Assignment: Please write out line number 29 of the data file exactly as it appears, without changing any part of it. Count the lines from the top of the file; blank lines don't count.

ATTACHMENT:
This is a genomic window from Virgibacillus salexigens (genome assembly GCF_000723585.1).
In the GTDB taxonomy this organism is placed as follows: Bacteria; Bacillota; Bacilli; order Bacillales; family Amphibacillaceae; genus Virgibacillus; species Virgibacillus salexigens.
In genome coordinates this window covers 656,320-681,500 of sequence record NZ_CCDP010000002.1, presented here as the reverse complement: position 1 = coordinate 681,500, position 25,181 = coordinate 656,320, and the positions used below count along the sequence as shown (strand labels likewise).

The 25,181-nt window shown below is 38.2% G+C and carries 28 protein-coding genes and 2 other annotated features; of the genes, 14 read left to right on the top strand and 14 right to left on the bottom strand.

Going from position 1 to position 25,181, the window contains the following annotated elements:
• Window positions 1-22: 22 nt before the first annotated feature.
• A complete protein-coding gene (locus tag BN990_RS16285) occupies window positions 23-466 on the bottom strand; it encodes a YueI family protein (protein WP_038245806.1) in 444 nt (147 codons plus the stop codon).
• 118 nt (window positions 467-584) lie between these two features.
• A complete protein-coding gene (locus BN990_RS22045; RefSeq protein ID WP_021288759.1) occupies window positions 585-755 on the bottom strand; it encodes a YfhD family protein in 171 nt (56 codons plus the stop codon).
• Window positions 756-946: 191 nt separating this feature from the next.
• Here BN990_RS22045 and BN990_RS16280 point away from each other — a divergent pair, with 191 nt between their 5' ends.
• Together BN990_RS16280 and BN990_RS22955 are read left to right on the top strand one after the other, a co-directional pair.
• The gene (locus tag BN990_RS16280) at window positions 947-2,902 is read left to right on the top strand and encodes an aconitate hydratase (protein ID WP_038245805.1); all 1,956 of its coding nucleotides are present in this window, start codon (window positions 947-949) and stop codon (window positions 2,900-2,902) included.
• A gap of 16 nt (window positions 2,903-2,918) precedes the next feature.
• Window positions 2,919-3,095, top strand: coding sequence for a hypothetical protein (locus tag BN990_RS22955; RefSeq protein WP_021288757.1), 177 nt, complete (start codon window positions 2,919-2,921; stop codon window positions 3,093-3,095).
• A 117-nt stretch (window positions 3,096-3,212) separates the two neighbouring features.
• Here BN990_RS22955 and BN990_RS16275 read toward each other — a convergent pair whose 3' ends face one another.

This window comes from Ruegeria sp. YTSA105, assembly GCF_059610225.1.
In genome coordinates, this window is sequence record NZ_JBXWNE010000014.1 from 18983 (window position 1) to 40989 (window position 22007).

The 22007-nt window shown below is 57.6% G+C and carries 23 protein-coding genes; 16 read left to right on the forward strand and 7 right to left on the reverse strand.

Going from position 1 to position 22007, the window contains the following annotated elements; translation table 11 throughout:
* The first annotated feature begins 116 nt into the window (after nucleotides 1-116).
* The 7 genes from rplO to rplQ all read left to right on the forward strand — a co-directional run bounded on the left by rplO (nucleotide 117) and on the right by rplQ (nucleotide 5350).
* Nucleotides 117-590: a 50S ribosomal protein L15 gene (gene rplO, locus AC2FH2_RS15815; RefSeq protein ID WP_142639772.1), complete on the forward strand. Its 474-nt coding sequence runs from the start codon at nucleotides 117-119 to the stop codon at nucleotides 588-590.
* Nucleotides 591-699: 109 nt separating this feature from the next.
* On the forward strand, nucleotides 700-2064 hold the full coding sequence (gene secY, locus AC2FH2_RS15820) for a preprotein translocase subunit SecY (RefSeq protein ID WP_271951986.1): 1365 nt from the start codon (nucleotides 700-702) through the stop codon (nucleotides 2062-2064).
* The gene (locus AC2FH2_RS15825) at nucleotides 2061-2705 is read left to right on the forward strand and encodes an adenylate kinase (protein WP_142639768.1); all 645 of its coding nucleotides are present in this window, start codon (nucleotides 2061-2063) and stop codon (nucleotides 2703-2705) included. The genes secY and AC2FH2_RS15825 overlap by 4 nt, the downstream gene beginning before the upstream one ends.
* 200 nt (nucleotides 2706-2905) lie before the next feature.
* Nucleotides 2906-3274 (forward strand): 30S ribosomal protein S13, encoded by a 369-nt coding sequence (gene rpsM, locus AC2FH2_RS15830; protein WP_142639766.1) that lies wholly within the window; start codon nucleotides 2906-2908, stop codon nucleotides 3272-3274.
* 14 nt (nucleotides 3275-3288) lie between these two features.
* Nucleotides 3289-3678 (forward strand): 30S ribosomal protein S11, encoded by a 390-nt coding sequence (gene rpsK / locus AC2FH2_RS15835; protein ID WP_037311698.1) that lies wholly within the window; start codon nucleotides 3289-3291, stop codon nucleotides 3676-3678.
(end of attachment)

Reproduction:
* Nucleotides 2906-3274 (forward strand): 30S ribosomal protein S13, encoded by a 369-nt coding sequence (gene rpsM, locus AC2FH2_RS15830; protein WP_142639766.1) that lies wholly within the window; start codon nucleotides 2906-2908, stop codon nucleotides 3272-3274.